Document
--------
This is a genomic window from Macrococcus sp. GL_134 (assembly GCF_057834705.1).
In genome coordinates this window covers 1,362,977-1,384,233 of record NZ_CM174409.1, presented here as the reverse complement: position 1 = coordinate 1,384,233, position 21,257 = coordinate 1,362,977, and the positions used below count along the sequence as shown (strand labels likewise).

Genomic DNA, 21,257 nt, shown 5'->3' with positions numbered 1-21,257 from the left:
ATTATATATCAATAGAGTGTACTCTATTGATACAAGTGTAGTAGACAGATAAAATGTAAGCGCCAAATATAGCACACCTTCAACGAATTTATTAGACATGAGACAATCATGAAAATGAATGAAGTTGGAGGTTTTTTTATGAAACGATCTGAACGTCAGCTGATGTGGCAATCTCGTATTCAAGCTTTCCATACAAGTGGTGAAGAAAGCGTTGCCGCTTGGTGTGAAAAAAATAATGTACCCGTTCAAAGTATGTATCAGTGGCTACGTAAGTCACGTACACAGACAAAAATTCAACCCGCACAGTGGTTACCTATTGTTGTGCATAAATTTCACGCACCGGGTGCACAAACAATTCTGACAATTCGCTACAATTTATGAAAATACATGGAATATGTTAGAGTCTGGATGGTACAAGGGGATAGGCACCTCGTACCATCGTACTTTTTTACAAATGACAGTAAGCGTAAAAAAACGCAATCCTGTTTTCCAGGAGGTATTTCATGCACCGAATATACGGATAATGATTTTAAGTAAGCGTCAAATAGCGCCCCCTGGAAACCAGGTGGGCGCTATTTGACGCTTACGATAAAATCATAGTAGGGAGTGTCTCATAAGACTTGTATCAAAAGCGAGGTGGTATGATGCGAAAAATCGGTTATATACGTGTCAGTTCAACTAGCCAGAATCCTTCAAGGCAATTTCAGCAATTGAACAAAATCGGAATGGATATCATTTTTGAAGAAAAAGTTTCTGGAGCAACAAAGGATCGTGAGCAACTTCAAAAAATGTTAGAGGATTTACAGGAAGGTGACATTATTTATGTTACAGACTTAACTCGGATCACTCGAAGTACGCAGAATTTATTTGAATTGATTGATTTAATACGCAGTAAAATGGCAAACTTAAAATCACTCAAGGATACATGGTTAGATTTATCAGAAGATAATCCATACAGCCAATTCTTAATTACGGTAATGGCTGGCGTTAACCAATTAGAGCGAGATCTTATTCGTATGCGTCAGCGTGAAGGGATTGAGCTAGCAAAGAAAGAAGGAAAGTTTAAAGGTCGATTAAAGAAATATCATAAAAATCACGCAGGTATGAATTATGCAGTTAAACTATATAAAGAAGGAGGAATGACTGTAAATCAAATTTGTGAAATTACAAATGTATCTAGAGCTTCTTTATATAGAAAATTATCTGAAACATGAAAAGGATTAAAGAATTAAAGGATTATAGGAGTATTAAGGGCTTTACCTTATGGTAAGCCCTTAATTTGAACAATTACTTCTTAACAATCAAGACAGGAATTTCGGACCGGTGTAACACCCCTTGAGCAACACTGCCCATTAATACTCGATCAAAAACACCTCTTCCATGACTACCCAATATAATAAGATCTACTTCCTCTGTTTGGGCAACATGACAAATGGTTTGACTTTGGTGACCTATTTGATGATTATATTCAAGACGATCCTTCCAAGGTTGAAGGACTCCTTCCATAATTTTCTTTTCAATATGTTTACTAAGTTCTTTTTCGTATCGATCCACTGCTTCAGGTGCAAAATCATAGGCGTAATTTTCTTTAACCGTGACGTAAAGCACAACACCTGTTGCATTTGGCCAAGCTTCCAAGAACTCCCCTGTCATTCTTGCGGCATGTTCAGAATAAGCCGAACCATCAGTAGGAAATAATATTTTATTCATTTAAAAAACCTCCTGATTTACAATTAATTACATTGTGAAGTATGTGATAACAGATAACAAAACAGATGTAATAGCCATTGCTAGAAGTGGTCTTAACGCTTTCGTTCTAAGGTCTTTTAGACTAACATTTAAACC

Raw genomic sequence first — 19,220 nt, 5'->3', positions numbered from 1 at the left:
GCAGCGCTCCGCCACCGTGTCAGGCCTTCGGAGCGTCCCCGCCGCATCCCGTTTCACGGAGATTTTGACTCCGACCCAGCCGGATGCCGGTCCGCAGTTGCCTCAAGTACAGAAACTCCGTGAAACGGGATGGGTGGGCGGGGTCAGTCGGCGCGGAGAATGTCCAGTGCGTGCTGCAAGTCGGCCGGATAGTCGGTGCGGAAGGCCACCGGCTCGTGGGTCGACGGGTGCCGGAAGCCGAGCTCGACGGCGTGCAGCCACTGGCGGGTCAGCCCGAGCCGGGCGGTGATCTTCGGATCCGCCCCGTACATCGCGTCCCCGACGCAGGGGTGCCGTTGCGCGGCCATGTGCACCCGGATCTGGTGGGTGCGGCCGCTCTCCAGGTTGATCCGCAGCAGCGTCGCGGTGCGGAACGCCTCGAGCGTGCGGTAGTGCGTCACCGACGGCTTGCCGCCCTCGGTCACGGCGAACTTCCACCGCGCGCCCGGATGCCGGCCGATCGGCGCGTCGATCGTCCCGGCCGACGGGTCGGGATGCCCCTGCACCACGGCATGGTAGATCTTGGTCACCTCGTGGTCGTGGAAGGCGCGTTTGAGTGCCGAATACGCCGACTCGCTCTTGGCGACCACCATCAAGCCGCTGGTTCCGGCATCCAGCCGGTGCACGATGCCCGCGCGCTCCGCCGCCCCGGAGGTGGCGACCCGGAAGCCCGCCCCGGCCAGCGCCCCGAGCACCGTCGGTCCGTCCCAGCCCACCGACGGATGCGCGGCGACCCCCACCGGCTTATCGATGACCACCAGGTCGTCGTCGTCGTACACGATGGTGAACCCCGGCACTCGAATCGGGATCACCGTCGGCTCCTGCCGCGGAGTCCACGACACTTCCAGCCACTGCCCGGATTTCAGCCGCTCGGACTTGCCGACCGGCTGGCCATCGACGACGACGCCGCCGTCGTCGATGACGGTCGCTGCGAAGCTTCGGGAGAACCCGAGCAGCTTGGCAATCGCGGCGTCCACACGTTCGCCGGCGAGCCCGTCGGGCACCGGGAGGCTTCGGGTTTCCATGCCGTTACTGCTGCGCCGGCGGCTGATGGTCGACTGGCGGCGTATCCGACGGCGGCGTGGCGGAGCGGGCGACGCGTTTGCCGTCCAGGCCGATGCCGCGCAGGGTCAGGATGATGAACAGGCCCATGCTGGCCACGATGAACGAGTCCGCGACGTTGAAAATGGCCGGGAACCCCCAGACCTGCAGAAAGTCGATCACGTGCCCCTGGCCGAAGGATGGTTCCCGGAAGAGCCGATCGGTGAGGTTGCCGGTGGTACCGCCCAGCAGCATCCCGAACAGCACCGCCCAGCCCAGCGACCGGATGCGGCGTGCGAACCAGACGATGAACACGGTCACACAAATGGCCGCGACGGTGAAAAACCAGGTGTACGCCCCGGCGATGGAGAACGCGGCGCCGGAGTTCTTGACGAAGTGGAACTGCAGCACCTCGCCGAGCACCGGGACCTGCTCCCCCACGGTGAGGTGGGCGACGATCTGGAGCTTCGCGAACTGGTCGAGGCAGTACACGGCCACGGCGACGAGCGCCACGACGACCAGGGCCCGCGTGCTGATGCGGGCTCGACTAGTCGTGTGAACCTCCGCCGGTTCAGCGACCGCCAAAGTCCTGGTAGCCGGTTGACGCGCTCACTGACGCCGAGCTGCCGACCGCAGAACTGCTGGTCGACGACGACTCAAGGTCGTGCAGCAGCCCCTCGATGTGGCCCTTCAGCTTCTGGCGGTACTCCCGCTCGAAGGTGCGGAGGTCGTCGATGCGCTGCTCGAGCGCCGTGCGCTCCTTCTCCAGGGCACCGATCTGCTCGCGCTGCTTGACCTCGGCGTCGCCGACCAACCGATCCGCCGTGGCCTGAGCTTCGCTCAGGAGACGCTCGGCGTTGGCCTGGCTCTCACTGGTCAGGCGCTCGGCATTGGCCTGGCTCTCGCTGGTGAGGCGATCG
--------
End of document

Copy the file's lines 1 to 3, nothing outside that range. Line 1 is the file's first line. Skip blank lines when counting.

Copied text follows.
This is a genomic window from Macrococcus sp. GL_134 (assembly GCF_057834705.1).
In genome coordinates this window covers 1,362,977-1,384,233 of record NZ_CM174409.1, presented here as the reverse complement: position 1 = coordinate 1,384,233, position 21,257 = coordinate 1,362,977, and the positions used below count along the sequence as shown (strand labels likewise).

Genomic DNA, 21,257 nt, shown 5'->3' with positions numbered 1-21,257 from the left: